Thursday, February 26, 2009

Cervical Checks - are they necessary?

Thanks again to Enjoy Birth, who lead me to these musings of a very interesting midwife, or more accruately, Midwifery Ramblings who thinks just like me :). I dare you to read the link above, Cervical Checks - are they necessary. What? Double dare ya ; ) Yup. Okay, the bottom line is this, It is not really anybody's business what your cervix is doing. It has become so common place for people to ask a full term (or near full term) woman, friend/sister/co-worker/neighbor..., "how dilated are you?" I love it when the answer is, "I have not had a pelvic check". I love it more when in labor, someone asks and the answer is the same or, "I do not care to know". It's great that women today know more about their bodies, the birth process, and their choices! But that does not mean that we have to poke, probe and prod (as in cattle prod)! As with anything, there are risks and benefits. But do your homework. Most of the time the benefit is that the institution (hospital) can plan their customers comings and going. Like a restaurant, with surgical birth hospitals take reservations, but with those mom's that just 'drop in' there may or may not be enough nurses (waiters or waitresses). So they rush you in the restaurant (hospital). And if they check your plate (or your cervix), they can better judge when you'll be done. If you linger the waiter sometimes will take things off the table or bring the check. Don't you just hate that! Well, at the hospital sometimes staff will say something about how slow your eating, oops I mean dilating. Same difference.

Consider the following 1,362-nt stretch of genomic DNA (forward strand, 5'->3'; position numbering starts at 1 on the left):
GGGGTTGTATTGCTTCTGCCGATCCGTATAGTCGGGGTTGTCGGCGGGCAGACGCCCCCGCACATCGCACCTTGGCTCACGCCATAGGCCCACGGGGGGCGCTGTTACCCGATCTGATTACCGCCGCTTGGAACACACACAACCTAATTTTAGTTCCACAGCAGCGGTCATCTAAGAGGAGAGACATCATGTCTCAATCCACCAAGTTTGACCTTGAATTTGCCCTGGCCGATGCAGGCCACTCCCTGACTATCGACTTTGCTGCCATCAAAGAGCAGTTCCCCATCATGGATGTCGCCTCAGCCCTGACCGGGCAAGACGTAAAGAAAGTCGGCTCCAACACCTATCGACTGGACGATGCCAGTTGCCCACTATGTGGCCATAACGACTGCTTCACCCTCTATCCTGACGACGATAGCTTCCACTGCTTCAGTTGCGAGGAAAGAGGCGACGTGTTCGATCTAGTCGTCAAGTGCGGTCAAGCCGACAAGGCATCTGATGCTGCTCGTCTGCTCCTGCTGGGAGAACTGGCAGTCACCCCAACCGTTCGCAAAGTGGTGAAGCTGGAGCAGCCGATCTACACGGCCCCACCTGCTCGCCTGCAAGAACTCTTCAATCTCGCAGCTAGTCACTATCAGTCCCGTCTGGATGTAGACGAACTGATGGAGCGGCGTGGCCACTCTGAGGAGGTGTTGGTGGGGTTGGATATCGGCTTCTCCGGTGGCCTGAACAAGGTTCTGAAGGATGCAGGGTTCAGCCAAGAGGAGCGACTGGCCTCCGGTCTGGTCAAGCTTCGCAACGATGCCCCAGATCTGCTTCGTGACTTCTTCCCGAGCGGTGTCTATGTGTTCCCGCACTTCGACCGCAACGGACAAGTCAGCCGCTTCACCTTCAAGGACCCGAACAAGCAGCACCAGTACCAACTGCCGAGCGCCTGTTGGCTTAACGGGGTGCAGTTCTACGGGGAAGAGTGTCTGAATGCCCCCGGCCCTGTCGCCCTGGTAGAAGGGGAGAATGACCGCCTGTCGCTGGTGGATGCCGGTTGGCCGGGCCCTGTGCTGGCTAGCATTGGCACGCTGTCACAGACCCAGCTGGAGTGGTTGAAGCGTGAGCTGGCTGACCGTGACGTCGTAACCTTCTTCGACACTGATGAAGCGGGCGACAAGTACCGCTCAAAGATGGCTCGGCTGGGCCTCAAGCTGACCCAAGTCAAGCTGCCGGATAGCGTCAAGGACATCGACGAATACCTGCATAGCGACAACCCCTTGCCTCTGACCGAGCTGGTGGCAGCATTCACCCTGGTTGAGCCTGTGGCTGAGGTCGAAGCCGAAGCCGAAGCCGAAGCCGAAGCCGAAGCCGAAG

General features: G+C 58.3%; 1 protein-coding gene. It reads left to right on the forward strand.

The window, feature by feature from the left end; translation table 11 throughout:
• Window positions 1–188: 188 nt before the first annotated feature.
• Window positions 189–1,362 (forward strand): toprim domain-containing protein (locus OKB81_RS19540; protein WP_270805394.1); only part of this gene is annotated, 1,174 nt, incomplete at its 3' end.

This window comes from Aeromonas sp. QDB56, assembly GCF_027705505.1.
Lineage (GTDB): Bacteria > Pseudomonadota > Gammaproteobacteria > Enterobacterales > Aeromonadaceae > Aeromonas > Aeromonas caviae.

I personally like to go to a restaurant where I can dawdle and enjoy the meal, the ambiance and my campanion/s. I like to have a luxurious meal, where I can digest my food and enjoy my wine. Don't you?


  1. This last Friday/Saturday I was the doula for a woman who had her first baby - a vaginal birth. Her sweet baby girl weighed 10 lbs 9 ounces. Mom labored at home as long as she wanted, getting to the hospial she was 6-7 cm. dilated. Did we know how far along she was? No. Did we care? No. Did the doc that gave her a very uncomfortable pelvic exam put fear into mom and slow progress? Yes. Cervical checks, are they really necessary?

  2. Anonymous8:14 AM